NAMPA — They came in muscle cars and vans, in sedans with dogs in the back seat and work trucks hauling trailers.
As the seniors pulled up to a curbside assembly-line of staff at Skyview High, each one had their name announced over a loudspeaker, received a cap and gown, and drove off to waives and cheers from teachers and counselors.
“Congratulations!” Skyview nurse Erin Strong told a student as she handed his gown through the passenger window of his car. “We hope you get to wear it!”
The Nampa School District hasn’t cancelled plans for graduation just yet. Administrators are holding out hope they can still host ceremonies in person, possibly later in the summer than their typical graduation.
“When we surveyed our students and parents, overwhelmingly they said ‘we want what our siblings had,’” district spokeswoman Kathleen Tuck said. “We’d really like to honor their wishes.”
But with the future of in-person ceremonies up in the air, Thursday’s cap and gown pick-up at Nampa High schools was at least a chance for staff to recognize senior’s accomplishments – and for students to cheer their teachers up.
Strong and school counselor Margie Voth were among a group of Skyview staff who battled wind and rain to pass out graduation paraphernalia. They shouted through masks, danced to keep warm, and held down canopies that jumped and wobbled in the wind.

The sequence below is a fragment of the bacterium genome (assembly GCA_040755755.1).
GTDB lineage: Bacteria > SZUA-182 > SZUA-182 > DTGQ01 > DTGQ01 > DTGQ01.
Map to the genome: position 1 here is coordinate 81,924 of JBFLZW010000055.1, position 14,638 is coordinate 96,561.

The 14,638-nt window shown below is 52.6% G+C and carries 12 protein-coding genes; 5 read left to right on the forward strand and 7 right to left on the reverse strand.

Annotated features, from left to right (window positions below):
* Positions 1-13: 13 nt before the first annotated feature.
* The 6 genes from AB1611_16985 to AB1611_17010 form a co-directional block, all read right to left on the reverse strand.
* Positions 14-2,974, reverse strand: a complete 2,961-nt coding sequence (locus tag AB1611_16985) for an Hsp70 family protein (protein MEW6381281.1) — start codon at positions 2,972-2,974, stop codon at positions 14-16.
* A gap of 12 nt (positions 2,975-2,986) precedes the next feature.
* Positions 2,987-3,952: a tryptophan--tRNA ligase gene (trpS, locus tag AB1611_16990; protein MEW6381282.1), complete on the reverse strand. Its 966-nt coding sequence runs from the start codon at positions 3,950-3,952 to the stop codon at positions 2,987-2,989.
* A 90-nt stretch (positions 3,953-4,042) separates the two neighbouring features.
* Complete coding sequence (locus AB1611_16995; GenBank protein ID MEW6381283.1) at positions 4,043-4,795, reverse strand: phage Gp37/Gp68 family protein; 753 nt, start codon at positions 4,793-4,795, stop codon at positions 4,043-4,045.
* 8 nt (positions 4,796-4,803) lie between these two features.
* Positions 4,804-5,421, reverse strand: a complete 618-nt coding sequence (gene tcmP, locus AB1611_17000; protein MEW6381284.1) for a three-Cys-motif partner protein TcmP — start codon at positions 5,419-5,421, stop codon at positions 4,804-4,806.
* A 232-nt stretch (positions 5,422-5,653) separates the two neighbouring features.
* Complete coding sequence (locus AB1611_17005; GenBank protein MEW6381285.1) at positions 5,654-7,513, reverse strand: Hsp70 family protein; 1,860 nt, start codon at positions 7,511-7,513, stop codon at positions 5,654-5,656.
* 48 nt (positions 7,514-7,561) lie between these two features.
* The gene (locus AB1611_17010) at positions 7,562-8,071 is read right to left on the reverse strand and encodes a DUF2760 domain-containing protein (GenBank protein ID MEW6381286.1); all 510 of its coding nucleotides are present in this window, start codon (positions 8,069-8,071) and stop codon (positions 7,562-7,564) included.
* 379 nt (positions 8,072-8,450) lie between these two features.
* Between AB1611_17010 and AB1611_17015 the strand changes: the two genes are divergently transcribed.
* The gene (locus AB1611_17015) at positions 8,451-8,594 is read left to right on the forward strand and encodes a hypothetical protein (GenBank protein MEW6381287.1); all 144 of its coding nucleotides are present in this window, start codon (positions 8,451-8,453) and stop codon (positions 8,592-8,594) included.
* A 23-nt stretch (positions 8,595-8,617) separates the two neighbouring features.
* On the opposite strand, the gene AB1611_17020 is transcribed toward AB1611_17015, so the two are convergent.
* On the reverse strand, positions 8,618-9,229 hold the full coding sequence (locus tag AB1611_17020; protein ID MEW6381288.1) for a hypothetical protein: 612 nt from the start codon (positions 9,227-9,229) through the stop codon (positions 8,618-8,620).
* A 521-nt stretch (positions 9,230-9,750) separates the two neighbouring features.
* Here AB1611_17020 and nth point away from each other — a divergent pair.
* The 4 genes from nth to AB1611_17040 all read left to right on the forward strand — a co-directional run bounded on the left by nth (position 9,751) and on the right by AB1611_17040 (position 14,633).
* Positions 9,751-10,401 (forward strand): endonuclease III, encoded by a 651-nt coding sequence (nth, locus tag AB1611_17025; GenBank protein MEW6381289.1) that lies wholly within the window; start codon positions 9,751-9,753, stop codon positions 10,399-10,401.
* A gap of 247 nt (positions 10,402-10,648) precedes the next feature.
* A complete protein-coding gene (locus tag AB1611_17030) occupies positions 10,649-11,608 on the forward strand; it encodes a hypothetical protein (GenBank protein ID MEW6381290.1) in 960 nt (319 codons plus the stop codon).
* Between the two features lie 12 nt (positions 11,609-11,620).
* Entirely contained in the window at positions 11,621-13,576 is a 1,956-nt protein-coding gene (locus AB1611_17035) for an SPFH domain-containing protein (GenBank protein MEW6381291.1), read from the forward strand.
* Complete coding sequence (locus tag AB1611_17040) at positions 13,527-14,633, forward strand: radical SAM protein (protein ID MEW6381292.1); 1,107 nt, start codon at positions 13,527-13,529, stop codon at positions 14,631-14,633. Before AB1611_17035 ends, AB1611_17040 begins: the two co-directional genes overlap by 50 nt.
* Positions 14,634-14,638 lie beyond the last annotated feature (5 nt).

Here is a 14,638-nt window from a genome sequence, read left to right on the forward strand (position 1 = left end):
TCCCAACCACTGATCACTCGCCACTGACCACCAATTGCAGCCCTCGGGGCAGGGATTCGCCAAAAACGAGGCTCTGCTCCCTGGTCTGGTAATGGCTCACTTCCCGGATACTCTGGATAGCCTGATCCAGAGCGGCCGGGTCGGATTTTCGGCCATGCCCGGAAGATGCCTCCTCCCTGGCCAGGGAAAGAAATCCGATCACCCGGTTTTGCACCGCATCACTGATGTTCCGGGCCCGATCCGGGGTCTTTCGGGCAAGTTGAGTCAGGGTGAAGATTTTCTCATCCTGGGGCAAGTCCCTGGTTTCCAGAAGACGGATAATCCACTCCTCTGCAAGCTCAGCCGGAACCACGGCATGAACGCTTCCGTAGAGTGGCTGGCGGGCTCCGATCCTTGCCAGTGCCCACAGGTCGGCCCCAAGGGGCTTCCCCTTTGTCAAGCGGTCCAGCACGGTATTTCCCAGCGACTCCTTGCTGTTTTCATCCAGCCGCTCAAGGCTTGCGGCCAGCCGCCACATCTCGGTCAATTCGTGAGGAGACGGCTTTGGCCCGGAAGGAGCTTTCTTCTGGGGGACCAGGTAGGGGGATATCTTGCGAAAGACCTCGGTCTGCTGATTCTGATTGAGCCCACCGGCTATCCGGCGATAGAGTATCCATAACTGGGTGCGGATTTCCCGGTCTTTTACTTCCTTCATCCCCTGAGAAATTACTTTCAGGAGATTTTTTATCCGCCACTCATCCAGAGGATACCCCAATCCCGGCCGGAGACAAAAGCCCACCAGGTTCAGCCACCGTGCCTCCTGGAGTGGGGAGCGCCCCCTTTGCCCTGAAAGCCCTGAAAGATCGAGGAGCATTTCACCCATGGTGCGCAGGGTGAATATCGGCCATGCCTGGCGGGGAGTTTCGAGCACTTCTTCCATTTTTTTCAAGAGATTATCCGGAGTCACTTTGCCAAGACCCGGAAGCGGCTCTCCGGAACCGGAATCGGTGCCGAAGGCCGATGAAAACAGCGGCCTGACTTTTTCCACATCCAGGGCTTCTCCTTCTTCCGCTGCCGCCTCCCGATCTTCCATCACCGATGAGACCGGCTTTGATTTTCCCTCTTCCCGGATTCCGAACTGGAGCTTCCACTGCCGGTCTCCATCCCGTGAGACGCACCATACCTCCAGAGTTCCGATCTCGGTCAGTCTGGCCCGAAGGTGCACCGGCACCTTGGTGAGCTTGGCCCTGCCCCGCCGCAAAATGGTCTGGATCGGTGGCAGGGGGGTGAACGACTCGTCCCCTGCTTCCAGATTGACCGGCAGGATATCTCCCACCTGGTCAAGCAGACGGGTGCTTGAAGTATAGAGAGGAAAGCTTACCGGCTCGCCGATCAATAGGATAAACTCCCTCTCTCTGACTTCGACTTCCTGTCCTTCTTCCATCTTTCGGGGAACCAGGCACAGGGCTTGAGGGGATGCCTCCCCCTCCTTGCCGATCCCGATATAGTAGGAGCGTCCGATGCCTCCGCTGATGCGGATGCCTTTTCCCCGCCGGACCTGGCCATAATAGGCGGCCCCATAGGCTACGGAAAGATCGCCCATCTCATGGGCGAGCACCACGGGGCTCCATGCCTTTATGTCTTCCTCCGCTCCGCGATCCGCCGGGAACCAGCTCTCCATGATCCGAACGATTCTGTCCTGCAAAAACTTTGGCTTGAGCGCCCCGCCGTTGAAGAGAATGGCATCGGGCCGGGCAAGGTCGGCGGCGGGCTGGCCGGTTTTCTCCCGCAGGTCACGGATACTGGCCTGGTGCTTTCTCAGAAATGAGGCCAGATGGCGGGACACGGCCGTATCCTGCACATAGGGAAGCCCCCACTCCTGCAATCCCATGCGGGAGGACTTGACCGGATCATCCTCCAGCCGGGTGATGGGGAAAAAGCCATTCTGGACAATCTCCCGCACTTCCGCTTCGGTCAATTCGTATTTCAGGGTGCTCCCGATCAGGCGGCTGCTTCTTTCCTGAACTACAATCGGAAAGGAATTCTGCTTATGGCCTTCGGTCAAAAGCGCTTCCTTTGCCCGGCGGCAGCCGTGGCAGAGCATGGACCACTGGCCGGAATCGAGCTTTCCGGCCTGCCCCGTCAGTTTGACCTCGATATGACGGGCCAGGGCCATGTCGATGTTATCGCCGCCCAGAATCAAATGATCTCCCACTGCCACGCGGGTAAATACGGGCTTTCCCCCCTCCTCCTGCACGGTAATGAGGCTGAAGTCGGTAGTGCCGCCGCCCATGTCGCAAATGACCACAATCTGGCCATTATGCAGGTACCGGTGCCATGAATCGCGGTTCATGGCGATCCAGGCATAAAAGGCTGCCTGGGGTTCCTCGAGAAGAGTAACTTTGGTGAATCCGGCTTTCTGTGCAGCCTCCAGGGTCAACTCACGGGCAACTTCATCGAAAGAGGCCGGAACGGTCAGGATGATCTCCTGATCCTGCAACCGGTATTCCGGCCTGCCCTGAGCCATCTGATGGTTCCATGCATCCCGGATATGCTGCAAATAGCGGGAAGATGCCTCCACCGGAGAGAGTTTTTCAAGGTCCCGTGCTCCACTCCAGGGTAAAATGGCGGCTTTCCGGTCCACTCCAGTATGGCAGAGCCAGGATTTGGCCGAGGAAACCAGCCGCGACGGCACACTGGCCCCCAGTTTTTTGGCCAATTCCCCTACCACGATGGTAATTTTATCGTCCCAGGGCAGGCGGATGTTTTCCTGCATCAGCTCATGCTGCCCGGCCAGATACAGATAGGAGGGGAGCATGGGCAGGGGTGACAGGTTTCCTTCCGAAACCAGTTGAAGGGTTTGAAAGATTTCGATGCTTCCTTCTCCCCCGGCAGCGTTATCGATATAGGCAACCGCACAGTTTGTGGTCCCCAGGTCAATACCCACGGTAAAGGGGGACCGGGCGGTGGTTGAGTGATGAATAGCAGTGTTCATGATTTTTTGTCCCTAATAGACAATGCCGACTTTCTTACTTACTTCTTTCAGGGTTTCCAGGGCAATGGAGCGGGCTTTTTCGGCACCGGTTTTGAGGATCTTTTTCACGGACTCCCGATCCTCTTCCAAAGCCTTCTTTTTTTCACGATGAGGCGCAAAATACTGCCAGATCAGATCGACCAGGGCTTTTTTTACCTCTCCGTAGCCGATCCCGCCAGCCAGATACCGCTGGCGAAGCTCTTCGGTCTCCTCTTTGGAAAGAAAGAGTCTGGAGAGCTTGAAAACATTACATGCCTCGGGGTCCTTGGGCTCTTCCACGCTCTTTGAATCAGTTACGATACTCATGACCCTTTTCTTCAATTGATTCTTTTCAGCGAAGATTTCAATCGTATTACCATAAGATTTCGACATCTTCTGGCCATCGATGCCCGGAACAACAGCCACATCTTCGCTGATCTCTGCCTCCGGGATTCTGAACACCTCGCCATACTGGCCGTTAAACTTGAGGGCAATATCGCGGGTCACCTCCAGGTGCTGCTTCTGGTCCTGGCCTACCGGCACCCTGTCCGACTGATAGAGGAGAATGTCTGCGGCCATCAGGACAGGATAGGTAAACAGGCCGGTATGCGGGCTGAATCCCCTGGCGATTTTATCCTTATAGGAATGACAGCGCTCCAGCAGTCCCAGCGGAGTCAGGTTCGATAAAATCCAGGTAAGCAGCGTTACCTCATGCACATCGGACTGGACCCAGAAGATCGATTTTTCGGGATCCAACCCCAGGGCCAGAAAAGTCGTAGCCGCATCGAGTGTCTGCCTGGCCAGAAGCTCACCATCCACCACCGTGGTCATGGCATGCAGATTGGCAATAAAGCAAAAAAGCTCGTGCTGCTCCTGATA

Strong misses the kids, she said, and wanted to see the seniors who won’t be back to school when classes resume.
“It’s kind of nice to see their faces again and resist the urge to run up to give them hugs,” Strong said. “We don’t hug them when they’re in school —
“ — but all of a sudden you get the urge,” Voth finished.
Jesus Torres’ family had a big celebration planned for his graduation.
Torres, the middle child of five siblings, will be the first person in his household to graduate from high school. He started to get excited for the ceremony last year when he saw his cousin graduate. He was next in line.
“I feel bad because we’re all in quarantine and we’re not going to be all together,” Torres said on Thursday. “It was going to feel good. Now that we’re in quarantine, it kind of sucks.”
Ceremony or not, Torres said, his parents are proud.
“They’re super excited I’m going to be able to graduate this year,” Torres said. “That’s all they ever wanted for me was to be able to finish.”